And they continued stedfastly in the apostles’ teaching and fellowship, in the breaking of bread and the prayers. And fear came upon every soul: and many wonders and signs were done through the apostles. And all that believed were together, and had all things common; and they sold their possessions and goods, and parted them to all, according as any man had need. And day by day, continuing stedfastly with one accord in the temple, and breaking bread at home, they took their food with gladness and singleness of heart, praising God, and having favor with all the people. And the Lord added to them day by day those that were saved (Acts 2:42-47).
But the end of all things is at hand: be ye therefore of sound mind, and be sober unto prayer: above all things being fervent in your love among yourselves; for love covereth a multitude of sins: using hospitality one to another without murmuring: according as each hath received a gift, ministering it among yourselves, as good stewards of the manifold grace of God; if any man speaketh, speaking as it were oracles of God; if any man ministereth, ministering as of the strength which God supplieth: that in all things God may be glorified through Jesus Christ, whose is the glory and the dominion for ever and ever. Amen (1 Peter 4:7-11).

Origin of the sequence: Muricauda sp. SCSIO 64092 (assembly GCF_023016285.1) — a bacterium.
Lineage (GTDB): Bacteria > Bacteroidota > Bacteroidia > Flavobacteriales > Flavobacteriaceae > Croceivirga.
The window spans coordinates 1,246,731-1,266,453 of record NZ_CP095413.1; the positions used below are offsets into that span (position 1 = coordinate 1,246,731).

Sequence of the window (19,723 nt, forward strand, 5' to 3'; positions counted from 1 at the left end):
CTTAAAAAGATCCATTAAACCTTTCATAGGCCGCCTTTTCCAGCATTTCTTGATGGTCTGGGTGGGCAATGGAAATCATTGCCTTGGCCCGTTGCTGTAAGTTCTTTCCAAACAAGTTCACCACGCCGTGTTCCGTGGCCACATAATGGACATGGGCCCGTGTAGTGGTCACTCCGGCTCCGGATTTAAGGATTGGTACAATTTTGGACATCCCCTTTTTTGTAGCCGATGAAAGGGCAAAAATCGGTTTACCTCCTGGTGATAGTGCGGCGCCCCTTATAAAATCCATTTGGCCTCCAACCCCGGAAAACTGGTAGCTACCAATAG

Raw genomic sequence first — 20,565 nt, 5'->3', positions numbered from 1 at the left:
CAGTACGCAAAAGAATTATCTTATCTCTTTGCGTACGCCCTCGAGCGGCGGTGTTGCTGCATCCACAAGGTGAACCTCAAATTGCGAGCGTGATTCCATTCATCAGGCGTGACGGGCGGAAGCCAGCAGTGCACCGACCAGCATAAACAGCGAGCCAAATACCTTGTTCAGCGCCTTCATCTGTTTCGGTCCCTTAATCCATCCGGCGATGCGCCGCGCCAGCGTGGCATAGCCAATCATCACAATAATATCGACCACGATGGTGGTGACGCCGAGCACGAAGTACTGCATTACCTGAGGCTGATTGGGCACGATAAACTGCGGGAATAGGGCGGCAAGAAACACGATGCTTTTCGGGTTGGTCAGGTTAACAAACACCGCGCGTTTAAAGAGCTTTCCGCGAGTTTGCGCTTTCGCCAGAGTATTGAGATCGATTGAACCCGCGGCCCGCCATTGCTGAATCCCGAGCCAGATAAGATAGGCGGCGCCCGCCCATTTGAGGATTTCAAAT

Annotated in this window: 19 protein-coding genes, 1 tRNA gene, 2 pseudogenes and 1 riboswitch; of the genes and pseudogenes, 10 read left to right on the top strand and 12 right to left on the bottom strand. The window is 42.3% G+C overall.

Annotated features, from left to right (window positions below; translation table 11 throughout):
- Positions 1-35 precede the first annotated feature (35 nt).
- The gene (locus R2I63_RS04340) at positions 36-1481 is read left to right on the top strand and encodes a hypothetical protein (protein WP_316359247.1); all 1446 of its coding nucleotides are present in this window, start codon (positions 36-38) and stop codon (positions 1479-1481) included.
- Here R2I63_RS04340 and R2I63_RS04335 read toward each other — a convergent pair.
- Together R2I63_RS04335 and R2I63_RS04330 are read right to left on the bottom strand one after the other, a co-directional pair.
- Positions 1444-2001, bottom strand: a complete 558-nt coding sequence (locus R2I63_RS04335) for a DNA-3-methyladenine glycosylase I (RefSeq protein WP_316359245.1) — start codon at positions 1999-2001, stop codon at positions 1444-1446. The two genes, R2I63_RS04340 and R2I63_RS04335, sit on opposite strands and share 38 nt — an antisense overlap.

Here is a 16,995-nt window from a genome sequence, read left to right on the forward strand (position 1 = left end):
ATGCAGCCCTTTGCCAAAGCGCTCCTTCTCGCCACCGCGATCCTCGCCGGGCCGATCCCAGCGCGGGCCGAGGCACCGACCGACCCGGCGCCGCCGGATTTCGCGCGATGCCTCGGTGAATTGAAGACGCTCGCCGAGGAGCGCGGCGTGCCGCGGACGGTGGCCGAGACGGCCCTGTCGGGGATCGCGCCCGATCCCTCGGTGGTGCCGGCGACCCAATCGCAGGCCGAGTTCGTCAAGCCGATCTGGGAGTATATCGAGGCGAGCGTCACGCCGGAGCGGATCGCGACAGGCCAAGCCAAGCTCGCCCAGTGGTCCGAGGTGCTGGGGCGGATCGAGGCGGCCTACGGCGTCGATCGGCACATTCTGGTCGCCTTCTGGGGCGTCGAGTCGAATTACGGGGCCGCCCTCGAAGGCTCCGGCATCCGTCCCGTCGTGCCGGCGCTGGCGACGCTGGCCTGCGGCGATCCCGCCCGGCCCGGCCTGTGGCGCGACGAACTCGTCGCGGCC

Did the early church need to go through the hoops that we seem to today to have the association they maintained?
For the word of God is living, and active, and sharper than any two-edged sword, and piercing even to the dividing of soul and spirit, of both joints and marrow, and quick to discern the thoughts and intents of the heart (Hebrews 4:12, emphasis mine).
What do we usually call a “living thing” here on earth? Something “organic”.
Far too often “organic” is used in contrast to “institutional,” as if the former is always right and the latter is always a challenge. Such a contrast is unhelpful, no more helpful than contrasting complete chaos from lifeless order. Trying to set up something apart from the church is not going to solve systemic patterns; working within the church and encouraging its members to be Biblical is the only path to take, for the church is the earthly manifestation of the Body of Christ, and the New Testament does not presume that Christ can be seen or manifest independently of His Body (Romans 12:3-8, 1 Corinthians 12:12-28).
And yet, our faith ought to be organic: something living, growing, developing, and not always boxed in, systematically analyzed, or requiring advanced apologetic argument.